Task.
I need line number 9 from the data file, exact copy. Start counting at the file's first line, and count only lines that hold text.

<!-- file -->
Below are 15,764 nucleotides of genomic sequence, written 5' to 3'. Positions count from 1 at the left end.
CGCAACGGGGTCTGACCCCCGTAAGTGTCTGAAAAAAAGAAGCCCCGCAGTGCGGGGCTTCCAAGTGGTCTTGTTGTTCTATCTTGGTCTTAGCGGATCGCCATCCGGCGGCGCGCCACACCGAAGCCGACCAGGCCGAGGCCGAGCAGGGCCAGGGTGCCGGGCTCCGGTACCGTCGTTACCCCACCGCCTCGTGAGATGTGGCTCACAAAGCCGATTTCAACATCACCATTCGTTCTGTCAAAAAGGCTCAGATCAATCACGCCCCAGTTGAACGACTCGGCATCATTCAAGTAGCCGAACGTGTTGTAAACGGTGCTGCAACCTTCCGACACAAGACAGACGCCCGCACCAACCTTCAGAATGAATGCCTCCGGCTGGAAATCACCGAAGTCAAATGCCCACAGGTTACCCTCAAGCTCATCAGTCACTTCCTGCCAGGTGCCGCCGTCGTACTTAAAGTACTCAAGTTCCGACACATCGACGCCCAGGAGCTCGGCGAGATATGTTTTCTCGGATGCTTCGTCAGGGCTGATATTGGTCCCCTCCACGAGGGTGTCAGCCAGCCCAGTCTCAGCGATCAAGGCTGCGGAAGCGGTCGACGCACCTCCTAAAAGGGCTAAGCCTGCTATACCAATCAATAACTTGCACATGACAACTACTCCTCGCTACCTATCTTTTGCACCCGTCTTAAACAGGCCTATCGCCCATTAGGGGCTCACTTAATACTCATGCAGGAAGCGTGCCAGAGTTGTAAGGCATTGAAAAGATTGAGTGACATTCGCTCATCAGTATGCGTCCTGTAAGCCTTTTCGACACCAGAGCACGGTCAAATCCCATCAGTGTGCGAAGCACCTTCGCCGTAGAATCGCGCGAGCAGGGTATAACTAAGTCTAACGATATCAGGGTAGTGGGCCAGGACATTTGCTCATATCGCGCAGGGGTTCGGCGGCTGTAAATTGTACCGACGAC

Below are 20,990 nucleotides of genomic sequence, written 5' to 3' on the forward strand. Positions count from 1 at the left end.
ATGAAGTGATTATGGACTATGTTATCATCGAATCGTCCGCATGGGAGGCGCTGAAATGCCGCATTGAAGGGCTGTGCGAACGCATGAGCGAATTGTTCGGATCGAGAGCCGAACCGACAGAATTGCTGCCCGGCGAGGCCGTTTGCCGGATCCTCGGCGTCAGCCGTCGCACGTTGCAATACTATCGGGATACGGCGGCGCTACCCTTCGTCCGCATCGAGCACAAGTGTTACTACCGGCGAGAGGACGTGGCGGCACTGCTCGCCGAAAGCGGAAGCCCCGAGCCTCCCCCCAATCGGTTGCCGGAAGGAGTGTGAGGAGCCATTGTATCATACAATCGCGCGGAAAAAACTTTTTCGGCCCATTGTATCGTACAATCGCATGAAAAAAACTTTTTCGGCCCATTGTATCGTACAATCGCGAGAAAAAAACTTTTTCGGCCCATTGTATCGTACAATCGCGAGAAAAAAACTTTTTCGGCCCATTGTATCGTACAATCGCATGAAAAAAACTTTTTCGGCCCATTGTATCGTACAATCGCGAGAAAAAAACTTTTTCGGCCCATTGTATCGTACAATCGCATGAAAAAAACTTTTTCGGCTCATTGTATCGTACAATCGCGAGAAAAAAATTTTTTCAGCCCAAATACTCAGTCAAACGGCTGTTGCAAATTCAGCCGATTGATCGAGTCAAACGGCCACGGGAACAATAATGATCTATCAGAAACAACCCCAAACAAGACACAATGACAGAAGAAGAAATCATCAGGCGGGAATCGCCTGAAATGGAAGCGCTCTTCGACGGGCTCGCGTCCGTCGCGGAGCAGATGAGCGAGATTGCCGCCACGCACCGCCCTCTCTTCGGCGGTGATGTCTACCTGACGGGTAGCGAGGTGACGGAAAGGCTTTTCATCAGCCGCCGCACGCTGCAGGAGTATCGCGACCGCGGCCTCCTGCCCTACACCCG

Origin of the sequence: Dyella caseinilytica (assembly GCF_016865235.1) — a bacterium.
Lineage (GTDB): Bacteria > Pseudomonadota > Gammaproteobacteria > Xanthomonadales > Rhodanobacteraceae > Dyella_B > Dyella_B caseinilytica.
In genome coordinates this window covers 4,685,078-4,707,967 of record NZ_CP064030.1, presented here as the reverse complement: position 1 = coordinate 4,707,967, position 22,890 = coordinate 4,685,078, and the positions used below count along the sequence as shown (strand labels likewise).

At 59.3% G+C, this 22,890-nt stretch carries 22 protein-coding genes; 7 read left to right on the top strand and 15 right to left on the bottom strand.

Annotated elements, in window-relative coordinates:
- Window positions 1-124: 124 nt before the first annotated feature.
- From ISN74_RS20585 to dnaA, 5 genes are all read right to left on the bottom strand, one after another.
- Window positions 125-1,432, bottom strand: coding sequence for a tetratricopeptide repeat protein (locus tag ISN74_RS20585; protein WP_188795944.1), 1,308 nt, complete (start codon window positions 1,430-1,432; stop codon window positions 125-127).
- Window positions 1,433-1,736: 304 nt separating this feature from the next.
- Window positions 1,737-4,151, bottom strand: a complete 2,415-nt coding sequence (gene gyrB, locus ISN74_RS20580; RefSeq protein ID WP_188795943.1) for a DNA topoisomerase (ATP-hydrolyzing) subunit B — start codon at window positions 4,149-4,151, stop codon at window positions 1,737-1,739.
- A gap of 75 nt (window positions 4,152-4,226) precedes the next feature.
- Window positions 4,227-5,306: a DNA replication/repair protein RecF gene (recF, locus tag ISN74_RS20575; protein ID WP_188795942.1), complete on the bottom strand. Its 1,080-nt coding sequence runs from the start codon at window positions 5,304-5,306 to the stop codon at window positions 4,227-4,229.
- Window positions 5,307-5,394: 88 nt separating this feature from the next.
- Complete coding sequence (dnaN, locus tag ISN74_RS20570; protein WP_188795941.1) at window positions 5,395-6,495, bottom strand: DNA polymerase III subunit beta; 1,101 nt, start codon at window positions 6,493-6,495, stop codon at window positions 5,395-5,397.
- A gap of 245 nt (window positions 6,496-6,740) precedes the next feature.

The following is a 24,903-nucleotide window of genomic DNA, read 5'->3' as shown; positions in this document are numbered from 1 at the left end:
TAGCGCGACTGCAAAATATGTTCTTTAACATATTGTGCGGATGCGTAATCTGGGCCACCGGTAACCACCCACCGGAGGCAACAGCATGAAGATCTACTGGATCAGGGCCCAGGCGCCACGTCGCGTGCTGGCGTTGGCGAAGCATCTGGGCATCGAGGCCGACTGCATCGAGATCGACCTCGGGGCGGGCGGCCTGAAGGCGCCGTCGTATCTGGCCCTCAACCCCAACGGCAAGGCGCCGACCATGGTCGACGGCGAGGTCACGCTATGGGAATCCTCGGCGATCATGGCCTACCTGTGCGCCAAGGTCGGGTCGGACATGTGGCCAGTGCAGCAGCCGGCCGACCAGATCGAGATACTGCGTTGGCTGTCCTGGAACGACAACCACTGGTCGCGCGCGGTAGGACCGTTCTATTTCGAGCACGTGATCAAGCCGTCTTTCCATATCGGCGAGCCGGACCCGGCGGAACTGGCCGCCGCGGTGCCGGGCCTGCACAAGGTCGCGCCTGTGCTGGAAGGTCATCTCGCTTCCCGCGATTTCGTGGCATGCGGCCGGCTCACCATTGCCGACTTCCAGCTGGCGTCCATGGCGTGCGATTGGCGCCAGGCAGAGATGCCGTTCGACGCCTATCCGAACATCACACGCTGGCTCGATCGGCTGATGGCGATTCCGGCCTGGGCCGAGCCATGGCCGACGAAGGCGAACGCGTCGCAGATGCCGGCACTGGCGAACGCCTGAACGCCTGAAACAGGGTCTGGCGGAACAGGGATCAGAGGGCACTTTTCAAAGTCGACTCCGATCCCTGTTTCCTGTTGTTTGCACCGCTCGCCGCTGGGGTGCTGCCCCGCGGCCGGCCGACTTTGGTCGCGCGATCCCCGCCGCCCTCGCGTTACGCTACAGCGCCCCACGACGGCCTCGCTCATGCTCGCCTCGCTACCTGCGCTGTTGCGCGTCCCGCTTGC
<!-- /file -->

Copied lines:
Annotated elements, in window-relative coordinates: